Art-based institutions remain closed for now, but that has not stopped Riverside Arts Center (RAC) from bringing what they do to the community. From gallery installations seen from outside to crafters being able to work at home, the door has not been shut on creating and enjoying art or experiencing thought-provoking work. 

Come by RAC, 32 E. Quincy St., and look at their FlexSpace window. Currently a citizen’s statement is displayed, “Black Lives Matter.” What was going to be the second installment of a two-part art exhibit addressing healing and repair during COVID-19, changed for both artist Stacia Yeapanis and curator, FlexSpace Director Liz Chilsen, when current events made both think differently about what was planned. 

“The scheduled exhibit was organized as a response to the isolation of the stay-at-home order, but after the murder of George Floyd, the work seemed not only irrelevant, but also potentially harmful,” said Yeapanis. “‘Solace Supercut,’ made in a very different collective moment, could have been interpreted as a pollyannaish response to the protests, sadness and rage, which would have downplayed the suffering of millions of Black people.”

Yeapanis did not put up “Black Lives Matter” as an artist, but as a citizen. Her name does not appear. She stressed it is a sign like any other sign, but she chose to use the space available to her to amplify the message.

“As an artist, I operate as an individual,” she said. “My work is about how internal, intangible experiences manifest in the tangible world. But as a citizen, I have to think of myself in relation to those around me. I have to consider my responsibility to those with whom I share space. That is what is called for now.”

Yeapanis and Chilsen are having a community conversation on Saturday, June 27. 

The previous work viewable through the window, “Unison (Radiant Frisson)/Unison (Typecasting)” by Mayumi Lake, was inspired in part by mythical Japanese flowers and it projected colored lights, “type-casting” written on one side of the rotating work.

According to Chilsen, “”This is a reference to anti-Asian sentiment and xenophobia that saw an increase at the start of the pandemic.”

Quarantine quilt

RAC is also coordinating a Community Quarantine Quilt organized by Bridget Juister, RAC board member. Interested stitchers can text her or respond on Instagram and they will receive supplies to create a quilt square. Silver linings, a tribute to a lost loved one or a written message are suggested themes.

“I feel like this is a time capsule piece,” Juister said. “I find it interesting that Coronavirus, a force of nature, came through and gave us perspective. … Change and transition are daunting; healing is uncomfortable; a quilt in itself demonstrates how we’re better together, and of course, it’s a symbol of comfort. We’ll get through this together, and in the end, life can be better than before.”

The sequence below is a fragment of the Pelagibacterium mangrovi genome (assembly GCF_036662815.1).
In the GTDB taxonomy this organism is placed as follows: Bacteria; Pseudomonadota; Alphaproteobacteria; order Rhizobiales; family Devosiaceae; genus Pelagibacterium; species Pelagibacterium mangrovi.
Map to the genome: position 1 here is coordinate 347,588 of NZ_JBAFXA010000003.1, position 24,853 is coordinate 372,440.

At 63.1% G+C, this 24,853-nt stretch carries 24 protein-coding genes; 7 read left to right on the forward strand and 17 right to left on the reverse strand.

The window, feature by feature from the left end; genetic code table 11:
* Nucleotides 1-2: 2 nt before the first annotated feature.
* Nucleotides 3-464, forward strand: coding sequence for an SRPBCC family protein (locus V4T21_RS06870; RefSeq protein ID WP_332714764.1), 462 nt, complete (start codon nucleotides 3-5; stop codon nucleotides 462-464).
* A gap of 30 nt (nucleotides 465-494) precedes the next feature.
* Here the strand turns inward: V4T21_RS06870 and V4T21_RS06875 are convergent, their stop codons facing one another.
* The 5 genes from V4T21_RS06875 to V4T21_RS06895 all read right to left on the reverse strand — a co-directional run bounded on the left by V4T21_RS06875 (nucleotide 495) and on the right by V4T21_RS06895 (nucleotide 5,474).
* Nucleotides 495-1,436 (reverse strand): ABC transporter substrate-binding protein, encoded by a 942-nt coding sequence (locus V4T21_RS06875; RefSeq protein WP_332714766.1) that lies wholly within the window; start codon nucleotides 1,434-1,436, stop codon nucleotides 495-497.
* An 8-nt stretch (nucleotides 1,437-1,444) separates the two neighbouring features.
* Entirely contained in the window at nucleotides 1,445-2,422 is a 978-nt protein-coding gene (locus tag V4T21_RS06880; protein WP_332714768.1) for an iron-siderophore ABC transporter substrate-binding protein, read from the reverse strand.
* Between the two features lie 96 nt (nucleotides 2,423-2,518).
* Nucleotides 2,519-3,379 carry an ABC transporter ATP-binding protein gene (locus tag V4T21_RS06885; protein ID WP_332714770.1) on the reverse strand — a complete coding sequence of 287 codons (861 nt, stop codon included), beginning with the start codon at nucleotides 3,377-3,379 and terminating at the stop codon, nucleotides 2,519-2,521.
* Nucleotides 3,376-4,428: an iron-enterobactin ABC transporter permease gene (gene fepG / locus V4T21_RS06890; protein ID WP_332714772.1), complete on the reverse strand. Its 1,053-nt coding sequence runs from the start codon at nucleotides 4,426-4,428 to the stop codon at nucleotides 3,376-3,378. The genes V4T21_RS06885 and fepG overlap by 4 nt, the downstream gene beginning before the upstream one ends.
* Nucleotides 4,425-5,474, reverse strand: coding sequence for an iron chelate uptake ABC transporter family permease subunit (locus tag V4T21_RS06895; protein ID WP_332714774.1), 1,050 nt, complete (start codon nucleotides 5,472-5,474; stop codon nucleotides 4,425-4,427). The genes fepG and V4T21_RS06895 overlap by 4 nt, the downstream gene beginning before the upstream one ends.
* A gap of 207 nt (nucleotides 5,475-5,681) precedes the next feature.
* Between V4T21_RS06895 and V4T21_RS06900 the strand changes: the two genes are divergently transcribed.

While most requests have come from Riverside, squares have been delivered around Chicagoland and even Milwaukee. Oak Park and River Forest residents can also participate. 

The squares are being distributed through the end of June and finished squares will be collected during July and August. If all 100 squares are distributed and returned, the finished quilt will be 8-by-8 feet. Its destination has not been determined, but the quilt may end up in Riverside’s township hall, RAC’s Freeark Gallery or could become an auction item in November.

Another opportunity to create art are Boredom Buster Boxes. Clay sculpture boxes include six pounds of clay, enough to make “several ceramic masterpieces,” according to the RAC website. 

The box arrives by contactless delivery and is picked up by RAC staff for kiln firing. The delivery zone includes Riverside, North Riverside, Lyons, Brookfield, Berwyn, LaGrange, Oak Park, Austin and Belmont Cragin. Boxes can also be purchased for donation in an underserved community.  

Summer Camp boxes for kids will kick off soon and contain five different art projects. 

“We feel a deep commitment to continue sharing the vitality of art despite any challenges,” Chilsen said. “We expect many of the innovations we’ve been engaged in now will continue to be a part of what we offer into the future, maintaining new avenues of communication and engagement.” 

For more information, visit the Riverside Arts Center website.

Riverside Arts Center to reopen on a limited basis

With the state of Illinois moving into Phase 4 of the governor’s Restore Illinois plan in response to the coronavirus pandemic, the Riverside Arts Center, 32 E. Quincy St., has announced it is reopening its doors to visitors on a limited basis beginning June 26.


The Freeark Gallery and outdoor sculpture garden will open on Fridays and Saturdays from 1 to 5 p.m. Oli Watt’s exhibition, “What?” which was up in the Freeark Gallery when the pandemic forced businesses and cultural centers to shut down, remains on display.


Anyone wishing to visit the Riverside Arts Center is encouraged to schedule an appointment by calling 708-442-6400. The gallery is allowing just one or two visitors at a time.


Visitors and staff will be required to wear face coverings and maintain physical distances of at least six feet. Gallery staff will wipe down all surfaces after each visit and hand sanitizer will be available to all who visit.

Bob Uphues